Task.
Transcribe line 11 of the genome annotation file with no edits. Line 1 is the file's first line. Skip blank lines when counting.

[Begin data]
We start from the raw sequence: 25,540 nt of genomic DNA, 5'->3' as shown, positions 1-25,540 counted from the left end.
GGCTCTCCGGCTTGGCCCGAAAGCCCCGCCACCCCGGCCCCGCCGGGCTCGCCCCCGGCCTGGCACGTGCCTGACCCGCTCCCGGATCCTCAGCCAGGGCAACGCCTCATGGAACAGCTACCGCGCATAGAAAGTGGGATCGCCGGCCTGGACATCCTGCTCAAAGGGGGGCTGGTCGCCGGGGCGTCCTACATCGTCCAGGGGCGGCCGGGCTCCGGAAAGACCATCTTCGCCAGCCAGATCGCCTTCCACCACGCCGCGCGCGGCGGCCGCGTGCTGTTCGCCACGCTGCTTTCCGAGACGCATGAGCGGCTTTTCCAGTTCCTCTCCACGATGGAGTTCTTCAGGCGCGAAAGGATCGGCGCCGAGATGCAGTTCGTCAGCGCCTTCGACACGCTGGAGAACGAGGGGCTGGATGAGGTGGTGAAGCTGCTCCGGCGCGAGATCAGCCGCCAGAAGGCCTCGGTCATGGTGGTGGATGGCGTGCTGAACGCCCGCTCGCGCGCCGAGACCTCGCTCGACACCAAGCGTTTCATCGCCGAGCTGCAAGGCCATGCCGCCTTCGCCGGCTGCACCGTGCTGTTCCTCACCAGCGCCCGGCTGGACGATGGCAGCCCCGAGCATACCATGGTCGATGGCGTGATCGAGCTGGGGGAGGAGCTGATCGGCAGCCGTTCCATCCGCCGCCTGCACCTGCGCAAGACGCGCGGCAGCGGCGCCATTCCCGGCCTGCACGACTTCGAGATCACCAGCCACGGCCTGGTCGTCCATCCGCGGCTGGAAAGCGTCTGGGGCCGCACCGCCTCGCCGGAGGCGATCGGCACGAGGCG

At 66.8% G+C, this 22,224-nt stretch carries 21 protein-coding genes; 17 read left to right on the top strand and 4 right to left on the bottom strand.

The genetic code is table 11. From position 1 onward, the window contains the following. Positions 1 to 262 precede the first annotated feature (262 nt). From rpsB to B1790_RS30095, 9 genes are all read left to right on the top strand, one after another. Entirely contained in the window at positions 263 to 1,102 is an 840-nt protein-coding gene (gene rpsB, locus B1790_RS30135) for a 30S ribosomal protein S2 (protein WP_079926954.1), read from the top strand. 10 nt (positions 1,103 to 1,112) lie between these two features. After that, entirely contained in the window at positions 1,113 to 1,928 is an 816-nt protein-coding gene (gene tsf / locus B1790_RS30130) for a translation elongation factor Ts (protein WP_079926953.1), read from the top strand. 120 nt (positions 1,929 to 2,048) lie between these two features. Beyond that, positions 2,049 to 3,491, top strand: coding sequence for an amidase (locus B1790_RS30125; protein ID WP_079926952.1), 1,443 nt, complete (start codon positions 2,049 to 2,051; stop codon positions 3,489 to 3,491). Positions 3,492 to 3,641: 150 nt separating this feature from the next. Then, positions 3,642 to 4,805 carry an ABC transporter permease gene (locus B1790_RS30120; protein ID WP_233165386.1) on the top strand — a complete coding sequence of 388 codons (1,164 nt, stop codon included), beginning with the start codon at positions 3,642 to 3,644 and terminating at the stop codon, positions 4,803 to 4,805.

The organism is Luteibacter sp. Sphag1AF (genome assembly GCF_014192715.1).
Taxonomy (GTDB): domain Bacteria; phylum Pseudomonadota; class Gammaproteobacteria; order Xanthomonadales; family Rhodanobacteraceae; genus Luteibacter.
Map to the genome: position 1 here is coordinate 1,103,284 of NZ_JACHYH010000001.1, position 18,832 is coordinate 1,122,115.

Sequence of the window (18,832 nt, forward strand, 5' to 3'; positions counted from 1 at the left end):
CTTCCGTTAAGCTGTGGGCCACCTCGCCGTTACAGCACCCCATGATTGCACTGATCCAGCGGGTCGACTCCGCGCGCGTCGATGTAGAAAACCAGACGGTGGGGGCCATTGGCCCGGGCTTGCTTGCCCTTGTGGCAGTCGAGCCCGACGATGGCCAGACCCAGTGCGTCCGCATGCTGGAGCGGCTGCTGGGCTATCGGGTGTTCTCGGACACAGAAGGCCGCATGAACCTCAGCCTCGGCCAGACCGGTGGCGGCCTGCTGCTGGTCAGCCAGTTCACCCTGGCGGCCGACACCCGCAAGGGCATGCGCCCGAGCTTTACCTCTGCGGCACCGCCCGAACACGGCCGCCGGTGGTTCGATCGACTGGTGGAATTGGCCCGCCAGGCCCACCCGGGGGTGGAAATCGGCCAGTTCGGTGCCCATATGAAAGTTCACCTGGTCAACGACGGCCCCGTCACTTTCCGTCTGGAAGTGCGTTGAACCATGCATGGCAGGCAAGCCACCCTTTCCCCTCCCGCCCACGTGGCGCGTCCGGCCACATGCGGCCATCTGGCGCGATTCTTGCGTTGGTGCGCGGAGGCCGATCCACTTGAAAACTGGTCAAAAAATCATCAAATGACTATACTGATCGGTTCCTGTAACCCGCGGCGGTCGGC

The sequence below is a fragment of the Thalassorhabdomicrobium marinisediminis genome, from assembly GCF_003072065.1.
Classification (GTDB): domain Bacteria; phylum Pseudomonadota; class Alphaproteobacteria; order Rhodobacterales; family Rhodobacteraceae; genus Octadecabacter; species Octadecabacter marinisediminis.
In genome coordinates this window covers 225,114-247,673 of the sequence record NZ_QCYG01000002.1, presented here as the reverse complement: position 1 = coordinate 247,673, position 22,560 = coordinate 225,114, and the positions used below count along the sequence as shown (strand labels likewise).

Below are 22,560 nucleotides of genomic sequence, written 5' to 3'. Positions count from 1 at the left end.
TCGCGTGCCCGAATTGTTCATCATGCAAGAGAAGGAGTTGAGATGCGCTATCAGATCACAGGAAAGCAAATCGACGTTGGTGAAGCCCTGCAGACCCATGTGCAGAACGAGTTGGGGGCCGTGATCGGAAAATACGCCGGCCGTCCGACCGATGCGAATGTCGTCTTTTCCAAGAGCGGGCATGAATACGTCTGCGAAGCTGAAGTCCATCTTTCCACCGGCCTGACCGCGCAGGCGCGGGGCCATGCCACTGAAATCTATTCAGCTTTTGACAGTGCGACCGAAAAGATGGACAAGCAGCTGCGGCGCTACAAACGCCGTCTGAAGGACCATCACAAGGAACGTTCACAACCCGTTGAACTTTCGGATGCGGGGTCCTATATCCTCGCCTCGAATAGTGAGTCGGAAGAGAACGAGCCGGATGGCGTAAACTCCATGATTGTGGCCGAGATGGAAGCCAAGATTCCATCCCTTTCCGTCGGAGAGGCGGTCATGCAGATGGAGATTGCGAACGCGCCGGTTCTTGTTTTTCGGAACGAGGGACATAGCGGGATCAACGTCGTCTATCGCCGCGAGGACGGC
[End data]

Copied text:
Classification (GTDB): domain Bacteria; phylum Pseudomonadota; class Alphaproteobacteria; order Rhodobacterales; family Rhodobacteraceae; genus Octadecabacter; species Octadecabacter marinisediminis.